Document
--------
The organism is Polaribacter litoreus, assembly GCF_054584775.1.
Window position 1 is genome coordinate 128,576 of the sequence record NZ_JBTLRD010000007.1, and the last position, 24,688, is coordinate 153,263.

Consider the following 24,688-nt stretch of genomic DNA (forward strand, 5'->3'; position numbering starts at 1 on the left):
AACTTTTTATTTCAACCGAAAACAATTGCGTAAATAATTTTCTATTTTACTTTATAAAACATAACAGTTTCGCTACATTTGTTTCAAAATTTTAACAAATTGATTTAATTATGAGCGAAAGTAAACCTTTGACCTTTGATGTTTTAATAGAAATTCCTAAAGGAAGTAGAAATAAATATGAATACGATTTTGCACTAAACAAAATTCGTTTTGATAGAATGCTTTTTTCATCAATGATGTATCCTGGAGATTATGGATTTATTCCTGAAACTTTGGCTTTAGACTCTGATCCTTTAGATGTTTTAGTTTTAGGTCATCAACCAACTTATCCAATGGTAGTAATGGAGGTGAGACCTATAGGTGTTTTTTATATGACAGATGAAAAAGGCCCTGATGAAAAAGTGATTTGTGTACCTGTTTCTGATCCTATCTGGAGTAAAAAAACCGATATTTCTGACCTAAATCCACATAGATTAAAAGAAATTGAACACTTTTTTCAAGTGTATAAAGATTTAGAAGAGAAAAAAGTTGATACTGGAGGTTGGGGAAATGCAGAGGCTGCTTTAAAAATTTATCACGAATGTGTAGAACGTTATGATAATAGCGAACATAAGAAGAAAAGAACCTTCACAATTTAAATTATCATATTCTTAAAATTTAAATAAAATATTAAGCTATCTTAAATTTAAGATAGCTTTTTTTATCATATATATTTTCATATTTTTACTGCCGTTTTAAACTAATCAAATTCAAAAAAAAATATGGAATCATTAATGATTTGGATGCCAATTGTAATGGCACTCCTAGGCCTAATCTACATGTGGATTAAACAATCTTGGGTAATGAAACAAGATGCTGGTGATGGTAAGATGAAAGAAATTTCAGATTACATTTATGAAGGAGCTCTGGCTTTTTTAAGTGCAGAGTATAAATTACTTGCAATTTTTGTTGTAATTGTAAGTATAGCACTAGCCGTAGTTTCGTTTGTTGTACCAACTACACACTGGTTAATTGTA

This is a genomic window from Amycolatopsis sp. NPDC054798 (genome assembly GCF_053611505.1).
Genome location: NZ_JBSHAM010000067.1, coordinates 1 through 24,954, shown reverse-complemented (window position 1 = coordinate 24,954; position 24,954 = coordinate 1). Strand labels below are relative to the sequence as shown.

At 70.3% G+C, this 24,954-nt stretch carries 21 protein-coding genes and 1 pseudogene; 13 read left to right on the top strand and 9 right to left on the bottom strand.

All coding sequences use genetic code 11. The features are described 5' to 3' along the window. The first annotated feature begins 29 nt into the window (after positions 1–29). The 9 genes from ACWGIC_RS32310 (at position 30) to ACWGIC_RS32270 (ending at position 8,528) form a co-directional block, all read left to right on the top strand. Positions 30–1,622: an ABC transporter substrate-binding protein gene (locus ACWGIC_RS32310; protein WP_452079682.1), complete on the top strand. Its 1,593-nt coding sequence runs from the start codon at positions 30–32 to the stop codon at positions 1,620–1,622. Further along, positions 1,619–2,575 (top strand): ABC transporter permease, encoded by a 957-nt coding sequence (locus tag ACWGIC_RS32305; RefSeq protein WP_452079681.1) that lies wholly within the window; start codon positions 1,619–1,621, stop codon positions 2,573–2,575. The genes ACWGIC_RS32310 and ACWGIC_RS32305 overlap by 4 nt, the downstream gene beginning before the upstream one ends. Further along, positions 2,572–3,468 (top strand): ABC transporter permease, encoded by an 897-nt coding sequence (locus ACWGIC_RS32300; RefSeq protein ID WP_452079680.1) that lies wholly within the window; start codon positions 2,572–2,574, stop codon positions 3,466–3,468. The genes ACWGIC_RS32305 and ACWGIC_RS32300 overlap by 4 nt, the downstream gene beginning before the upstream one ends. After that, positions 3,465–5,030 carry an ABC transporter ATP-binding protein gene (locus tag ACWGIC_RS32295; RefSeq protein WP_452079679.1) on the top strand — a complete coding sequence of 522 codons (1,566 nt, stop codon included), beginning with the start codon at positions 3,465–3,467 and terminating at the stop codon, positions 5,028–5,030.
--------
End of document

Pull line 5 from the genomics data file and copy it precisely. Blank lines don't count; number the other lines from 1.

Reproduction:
This is a genomic window from Amycolatopsis sp. NPDC054798 (genome assembly GCF_053611505.1).